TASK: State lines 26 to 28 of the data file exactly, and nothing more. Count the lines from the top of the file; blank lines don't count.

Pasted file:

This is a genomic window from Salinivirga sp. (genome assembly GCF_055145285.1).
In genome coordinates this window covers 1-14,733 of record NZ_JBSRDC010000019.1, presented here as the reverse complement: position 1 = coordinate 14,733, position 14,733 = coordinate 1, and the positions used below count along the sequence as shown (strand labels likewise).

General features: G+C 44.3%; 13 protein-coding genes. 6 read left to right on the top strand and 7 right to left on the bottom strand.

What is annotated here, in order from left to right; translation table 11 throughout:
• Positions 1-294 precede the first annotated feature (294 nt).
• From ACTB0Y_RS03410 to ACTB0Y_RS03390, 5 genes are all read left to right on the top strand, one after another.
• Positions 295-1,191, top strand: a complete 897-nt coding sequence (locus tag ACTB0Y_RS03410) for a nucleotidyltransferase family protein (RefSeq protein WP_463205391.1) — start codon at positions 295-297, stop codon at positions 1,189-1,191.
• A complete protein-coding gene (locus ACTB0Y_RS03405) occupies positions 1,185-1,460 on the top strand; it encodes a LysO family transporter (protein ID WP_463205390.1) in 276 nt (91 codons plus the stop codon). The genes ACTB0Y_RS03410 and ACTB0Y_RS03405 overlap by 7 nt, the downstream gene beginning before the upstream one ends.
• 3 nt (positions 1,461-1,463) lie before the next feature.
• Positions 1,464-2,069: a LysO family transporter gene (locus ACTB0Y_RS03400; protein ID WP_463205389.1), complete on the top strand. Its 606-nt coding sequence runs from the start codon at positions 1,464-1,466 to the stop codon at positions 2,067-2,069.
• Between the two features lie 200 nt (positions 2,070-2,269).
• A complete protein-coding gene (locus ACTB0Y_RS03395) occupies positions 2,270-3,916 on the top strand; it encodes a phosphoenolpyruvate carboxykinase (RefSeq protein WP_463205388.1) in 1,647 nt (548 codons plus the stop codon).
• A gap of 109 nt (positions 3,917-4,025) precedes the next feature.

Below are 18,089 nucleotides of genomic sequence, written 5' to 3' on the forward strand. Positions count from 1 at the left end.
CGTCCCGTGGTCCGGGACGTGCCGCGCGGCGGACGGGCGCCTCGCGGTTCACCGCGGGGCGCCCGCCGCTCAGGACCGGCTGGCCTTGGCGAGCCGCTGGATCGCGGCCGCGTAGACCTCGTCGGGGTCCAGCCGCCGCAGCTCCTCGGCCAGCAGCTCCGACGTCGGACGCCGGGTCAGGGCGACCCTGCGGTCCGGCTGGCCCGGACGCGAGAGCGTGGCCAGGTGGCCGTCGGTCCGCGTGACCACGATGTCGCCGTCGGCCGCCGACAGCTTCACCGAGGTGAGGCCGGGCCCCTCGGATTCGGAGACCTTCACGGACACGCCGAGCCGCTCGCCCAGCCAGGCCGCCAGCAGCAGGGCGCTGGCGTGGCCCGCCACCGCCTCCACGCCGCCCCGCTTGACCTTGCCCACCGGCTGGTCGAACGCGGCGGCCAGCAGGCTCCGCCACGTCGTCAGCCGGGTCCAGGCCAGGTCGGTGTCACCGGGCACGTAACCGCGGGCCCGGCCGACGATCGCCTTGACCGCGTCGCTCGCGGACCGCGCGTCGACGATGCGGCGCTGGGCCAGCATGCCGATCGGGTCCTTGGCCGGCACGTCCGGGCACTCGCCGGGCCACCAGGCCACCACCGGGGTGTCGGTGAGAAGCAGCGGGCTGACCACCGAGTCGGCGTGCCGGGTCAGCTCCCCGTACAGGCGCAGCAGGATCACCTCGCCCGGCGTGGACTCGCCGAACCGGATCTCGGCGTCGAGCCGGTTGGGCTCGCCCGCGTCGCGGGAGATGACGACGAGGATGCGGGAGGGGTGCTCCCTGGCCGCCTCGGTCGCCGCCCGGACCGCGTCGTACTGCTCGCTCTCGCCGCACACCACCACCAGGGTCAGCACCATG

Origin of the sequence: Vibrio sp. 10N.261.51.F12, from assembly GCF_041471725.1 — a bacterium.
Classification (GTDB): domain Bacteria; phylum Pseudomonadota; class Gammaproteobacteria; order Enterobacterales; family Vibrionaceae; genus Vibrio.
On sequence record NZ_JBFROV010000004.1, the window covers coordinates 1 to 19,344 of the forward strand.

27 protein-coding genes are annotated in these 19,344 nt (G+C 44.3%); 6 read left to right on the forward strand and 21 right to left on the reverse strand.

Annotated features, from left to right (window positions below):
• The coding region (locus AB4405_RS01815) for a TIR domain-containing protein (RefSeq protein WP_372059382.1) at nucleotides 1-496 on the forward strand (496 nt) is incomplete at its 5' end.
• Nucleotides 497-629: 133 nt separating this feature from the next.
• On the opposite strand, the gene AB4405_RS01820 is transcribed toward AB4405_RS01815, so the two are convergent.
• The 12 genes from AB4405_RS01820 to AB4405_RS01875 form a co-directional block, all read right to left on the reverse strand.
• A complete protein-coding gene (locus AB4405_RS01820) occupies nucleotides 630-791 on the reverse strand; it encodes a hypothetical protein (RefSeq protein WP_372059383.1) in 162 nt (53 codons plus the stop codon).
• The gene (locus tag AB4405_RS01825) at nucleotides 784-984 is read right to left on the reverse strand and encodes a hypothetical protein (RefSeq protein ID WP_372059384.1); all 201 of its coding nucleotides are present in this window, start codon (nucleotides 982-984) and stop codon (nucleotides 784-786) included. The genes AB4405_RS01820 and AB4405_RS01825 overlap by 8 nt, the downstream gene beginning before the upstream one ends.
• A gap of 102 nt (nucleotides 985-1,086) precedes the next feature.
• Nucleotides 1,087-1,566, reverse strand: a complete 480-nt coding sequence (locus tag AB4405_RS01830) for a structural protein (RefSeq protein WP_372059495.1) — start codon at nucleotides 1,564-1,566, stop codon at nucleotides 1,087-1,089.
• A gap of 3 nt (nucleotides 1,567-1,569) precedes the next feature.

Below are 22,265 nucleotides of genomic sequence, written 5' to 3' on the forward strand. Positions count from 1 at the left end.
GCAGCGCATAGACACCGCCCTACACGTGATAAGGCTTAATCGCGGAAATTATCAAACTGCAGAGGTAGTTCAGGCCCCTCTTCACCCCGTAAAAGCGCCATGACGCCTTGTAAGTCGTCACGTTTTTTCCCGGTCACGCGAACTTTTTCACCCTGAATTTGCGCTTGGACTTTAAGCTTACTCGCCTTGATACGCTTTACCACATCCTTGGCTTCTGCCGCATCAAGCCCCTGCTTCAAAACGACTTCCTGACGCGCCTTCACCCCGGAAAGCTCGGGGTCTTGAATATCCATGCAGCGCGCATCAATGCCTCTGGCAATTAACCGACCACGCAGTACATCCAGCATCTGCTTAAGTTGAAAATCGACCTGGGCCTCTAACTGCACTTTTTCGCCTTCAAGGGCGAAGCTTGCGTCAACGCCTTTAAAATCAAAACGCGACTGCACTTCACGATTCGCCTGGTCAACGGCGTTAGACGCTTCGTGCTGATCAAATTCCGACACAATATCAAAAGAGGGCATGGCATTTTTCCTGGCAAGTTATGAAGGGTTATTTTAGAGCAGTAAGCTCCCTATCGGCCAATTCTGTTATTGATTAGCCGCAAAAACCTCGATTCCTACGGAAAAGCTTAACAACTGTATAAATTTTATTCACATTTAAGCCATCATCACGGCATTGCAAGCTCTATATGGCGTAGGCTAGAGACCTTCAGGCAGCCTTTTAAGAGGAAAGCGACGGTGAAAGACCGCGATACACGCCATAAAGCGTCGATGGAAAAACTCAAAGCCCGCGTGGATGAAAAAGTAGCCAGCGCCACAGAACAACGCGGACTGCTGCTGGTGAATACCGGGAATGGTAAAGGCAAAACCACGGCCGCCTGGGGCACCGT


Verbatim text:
• The gene (locus tag AB4405_RS01825) at nucleotides 784-984 is read right to left on the reverse strand and encodes a hypothetical protein (RefSeq protein ID WP_372059384.1); all 201 of its coding nucleotides are present in this window, start codon (nucleotides 982-984) and stop codon (nucleotides 784-786) included. The genes AB4405_RS01820 and AB4405_RS01825 overlap by 8 nt, the downstream gene beginning before the upstream one ends.
• A gap of 102 nt (nucleotides 985-1,086) precedes the next feature.
• Nucleotides 1,087-1,566, reverse strand: a complete 480-nt coding sequence (locus tag AB4405_RS01830) for a structural protein (RefSeq protein WP_372059495.1) — start codon at nucleotides 1,564-1,566, stop codon at nucleotides 1,087-1,089.